Russell Westbrook is back, raucously. He shouldn't play any other way. Solely for aesthetic considerations, he should have stayed out until mid-February if it meant he wasn't yet ready to exert himself like he was exacting revenge upon the sport of basketball itself. He's still missing a few familiar components of his game -- for instance, his ball-handling is uncharacteristically sloppy -- but the verve is there, as well as the aggressive lines he carves with his movements. There are players who make the game look easy and those who make it look like it urgently means something. Russell Westbrook is the latter. He'll fight you with crossovers.

If Westbrook's on-court demeanor is at all indicative of his mentality while rehabbing an injury, it makes sense he's playing again, before almost anyone thought he would be. It's not that his body healed itself through sheer force of will, but he's back because he feels at least close to normal and wants to play badly enough not to care if he isn't. Whatever the status of his newly repaired knee, he looks great, which is hopefully an indication that's he's fully healed. I haven't heard any grumblings from Thunder management about how they wish he would have waited another month. Unless Russ is in a heap sometime next week, with Serge Ibaka crying out "Why, Sam Presti?! If only you had delayed his timetable!" this is probably a feel-good story about a physical freak getting healthy ahead of schedule.

Irksomely, returns from serious injury are often more fraught than Westbrook's. It's something that tests the uneasy triangular relationship between player, management, and fanbase. We saw this last season when Derrick Rose seemingly held himself out of Chicago's doomed playoff run, and the Bulls left Rose out to dry, chatting to reporters about how agile he looked in practice, hinting that the former MVP might return at one point or another when Rose obviously didn't want to. Actually, "didn't want to" is not the appropriate phrase here. The guy tore up his knee and didn't feel comfortable torquing and twisting the hell out of it -- Rose, like Westbrook, plays fast and violently -- for a team that wasn't going to win a title anyway. Instead of releasing an unequivocal statement that Rose would not be back until next October, the Bulls took a passive-aggressive approach, which further fueled growing anti-Rose sentiment among Chicagoans. Derrick Rose was made to seem weak. Fathom the incorrectness of that notion.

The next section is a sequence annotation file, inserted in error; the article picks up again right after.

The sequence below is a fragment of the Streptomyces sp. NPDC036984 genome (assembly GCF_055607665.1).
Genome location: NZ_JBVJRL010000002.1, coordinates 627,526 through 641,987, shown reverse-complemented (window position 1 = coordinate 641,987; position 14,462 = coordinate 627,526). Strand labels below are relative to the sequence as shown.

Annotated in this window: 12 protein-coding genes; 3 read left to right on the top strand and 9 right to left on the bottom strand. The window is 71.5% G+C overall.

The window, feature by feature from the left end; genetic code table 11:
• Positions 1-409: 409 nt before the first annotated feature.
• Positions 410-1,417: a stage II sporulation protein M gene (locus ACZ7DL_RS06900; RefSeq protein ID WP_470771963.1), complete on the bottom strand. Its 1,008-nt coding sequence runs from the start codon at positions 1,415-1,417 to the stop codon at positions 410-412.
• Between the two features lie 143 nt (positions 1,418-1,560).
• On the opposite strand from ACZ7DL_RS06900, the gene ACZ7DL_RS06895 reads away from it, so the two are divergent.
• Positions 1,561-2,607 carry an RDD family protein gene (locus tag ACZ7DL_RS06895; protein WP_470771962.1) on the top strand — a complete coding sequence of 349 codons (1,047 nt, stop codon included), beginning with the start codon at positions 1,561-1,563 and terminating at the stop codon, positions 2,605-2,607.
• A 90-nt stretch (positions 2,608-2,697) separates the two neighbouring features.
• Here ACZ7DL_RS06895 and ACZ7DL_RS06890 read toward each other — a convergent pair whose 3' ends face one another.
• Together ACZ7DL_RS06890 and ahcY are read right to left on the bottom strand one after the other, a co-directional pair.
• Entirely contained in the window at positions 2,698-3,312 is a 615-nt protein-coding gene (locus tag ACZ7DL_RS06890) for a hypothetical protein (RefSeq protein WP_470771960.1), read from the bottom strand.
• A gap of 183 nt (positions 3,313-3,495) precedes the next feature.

On the other end of the spectrum, the Cavaliers have treated lower-body injury connoisseur Andrew Bynum with extreme care. They're benching him on back-to-backs and playing him in either one or two extended stretches per game. The logic behind this is that the Cavs are allowing Bynum to recapture his rhythm in the post and acclimate himself on the defensive end without overwhelming his body. It's an approach that's easy to understand and thus easy to praise. The discussion around Bynum is also pitched considerably lower because we don't know what Bynum will be once he fully recovers, and because the Cavs are in the midst of a season not necessarily without stakes, but certainly with considerably lower ones than the Bulls had last year or the Thunder do this year.

Kobe Bryant's situation is unique in that we have no idea when he'll return, but knowing Kobe, the decision will be almost entirely his own. If there ever was anyone in the Lakers organization who could tell Kobe what to do, Kobe has long since banished that person to whatever California's version of the Siberian tundra is. (So that unfortunate so-and-so is working for the Kings now, probably.) There seems to be a loud conversation going on that Kobe should take most or all of the year off, and the Lakers should be purposefully terrible in order to obtain a top-five pick in the upcoming draft.

This is a proposition the team should absolutely be thinking about, but what they think is irrelevant because their fate is tied directly to the will of a guy whose problem-solving approaches are A) to play basketball as hard as humanly possible and B) only a coward would have a plan B. Kobe will be back when he wants to come back, probably ahead of schedule, whether his return conflicts with the Lakers' best interests or otherwise. There will be no tussle between Kobe and management because Kobe either is the management or operates entirely outside its dominion.